When the trains arrived at their destination, “large pits were dug and the dead were removed from the cars.  I was told that no one was terribly fussy and that often one of those thrown into the pit reawakens and moves in a final flash of life.”

 

Turning Children Against Their Parents

                          Fear gripped the population.  “They were so afraid that even a son didn’t tell his father anything, and a father didn’t tell his son anything . . . People were afraid of those who might report on them, especially of youngsters, “ said a witness who had been fifteen years old at the time.

                        There was a government policy of turning children against their parents. “As Mrs. Pawlichka noted, ‘They would come to school, trying to seduce the children with candies and sweetmeats, in order to get them to betray their parents, to get them to tell the authorities where they had hidden food.”

                        Robert Conquest tells of the infamous Pavlik Morozov case in the village of Gerasimovka.  It is this case that perhaps presents most graphically in microcosm the viciousness of Communism.  Morozov, who was fourteen, “unmasked” his father, who had been head of the village Soviet, as having “sheltered the kulaks” (so-called wealthy peasants).  The father was tried and sentenced, whereupon a group of peasants (which included the boy’s uncle) killed the boy and, in doing so, turned him into a Soviet martyr.  A statue and a “Pavlik Morozov Museum” later celebrated him as a model for Soviet children.  The Palace of Culture of the Young Pioneers in Moscow was named in his honor, and his name was entered, along with others, in the “Book of Honor” of the Pioneers.  Morozov was one of several children so honored by the Soviet state.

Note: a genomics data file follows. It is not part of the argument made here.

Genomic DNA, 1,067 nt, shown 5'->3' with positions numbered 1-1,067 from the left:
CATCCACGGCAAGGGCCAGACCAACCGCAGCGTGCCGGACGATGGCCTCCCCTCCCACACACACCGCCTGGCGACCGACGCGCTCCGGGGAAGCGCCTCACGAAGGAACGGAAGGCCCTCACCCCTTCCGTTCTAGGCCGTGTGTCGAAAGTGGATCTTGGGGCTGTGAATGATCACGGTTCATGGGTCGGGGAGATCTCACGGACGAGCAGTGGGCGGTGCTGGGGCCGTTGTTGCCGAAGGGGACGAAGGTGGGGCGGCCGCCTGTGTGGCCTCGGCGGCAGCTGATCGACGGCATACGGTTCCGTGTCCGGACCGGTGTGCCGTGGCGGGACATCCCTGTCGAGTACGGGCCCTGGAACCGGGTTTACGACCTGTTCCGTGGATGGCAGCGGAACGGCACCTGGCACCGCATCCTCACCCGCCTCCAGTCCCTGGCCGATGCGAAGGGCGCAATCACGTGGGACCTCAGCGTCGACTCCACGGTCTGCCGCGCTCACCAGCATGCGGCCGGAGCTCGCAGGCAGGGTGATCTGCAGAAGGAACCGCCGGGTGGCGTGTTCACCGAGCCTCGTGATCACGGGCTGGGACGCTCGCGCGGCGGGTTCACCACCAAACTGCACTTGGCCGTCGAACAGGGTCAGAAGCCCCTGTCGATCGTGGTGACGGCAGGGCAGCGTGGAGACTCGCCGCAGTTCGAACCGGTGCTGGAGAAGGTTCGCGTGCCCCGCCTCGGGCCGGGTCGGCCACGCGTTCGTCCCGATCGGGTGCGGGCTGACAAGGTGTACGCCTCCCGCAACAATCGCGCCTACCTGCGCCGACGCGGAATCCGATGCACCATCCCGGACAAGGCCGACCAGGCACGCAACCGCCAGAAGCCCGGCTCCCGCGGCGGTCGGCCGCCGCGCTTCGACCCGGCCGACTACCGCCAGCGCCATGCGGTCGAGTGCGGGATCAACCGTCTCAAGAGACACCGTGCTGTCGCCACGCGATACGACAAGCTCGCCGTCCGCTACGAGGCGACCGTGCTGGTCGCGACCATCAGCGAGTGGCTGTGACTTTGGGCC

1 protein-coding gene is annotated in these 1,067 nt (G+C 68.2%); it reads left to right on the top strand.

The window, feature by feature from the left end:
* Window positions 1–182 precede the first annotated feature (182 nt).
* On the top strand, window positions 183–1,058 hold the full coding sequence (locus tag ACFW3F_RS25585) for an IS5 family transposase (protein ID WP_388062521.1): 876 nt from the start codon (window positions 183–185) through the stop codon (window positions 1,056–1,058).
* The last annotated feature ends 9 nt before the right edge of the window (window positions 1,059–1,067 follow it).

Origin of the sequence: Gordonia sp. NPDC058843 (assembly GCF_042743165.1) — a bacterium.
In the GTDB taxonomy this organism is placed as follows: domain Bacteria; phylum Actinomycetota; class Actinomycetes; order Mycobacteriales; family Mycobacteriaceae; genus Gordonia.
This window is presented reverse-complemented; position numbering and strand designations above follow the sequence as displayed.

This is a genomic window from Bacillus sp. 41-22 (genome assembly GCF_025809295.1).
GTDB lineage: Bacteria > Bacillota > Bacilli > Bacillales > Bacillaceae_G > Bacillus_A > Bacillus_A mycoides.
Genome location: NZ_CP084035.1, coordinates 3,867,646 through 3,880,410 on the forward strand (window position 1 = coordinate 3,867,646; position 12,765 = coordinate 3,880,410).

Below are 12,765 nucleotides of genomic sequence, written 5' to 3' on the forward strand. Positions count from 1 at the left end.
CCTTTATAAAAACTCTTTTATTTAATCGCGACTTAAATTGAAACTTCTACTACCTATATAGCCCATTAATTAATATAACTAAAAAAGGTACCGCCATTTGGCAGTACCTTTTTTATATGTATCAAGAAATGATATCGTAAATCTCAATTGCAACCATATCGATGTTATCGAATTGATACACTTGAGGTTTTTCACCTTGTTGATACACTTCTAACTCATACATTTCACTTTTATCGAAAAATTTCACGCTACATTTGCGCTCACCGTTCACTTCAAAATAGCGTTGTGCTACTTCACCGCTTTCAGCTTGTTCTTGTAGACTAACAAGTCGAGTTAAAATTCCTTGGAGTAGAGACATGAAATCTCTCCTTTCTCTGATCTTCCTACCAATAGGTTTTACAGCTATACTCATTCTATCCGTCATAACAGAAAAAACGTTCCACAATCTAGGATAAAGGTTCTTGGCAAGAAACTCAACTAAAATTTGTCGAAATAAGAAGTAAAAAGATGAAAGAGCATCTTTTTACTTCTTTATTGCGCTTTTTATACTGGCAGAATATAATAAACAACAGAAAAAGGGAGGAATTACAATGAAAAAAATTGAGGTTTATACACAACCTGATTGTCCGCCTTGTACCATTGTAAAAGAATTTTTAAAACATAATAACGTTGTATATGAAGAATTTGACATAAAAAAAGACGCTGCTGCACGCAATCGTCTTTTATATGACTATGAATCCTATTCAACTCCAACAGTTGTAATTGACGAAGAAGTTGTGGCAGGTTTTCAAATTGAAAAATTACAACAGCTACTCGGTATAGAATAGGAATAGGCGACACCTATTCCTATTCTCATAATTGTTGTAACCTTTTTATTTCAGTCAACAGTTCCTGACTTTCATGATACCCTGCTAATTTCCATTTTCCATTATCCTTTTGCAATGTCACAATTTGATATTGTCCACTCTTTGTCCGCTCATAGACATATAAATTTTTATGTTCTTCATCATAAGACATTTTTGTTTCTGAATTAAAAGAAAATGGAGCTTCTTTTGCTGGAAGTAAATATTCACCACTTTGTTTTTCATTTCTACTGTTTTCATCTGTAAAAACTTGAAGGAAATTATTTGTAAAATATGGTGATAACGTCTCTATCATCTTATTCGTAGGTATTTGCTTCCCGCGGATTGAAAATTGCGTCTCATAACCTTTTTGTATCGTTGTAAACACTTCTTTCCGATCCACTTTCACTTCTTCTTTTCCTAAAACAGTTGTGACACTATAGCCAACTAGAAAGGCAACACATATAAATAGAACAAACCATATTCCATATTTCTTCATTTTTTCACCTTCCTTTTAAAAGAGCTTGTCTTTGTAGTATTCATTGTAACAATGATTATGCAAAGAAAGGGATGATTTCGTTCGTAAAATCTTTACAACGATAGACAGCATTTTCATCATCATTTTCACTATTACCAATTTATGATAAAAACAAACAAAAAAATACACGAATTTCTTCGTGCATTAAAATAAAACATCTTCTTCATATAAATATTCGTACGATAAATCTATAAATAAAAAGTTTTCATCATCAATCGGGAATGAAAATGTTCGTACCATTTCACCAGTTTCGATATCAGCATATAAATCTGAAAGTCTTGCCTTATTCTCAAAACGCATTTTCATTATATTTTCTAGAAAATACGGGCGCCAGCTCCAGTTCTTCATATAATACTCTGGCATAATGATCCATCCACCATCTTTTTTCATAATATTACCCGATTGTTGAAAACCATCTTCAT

Riots to Get at Full Granaries; Exporting of Grain

                        I have already told how Robert Conquest estimated the number of deaths as from five to seven million in Ukraine, one million in the northern Caucasus, and a million elsewhere.  He tells how Stalin told Churchill that about ten million had died in the drive against the “kulaks.”  Most of the 1932-33 famine deaths occurred in March, April and May of 1933.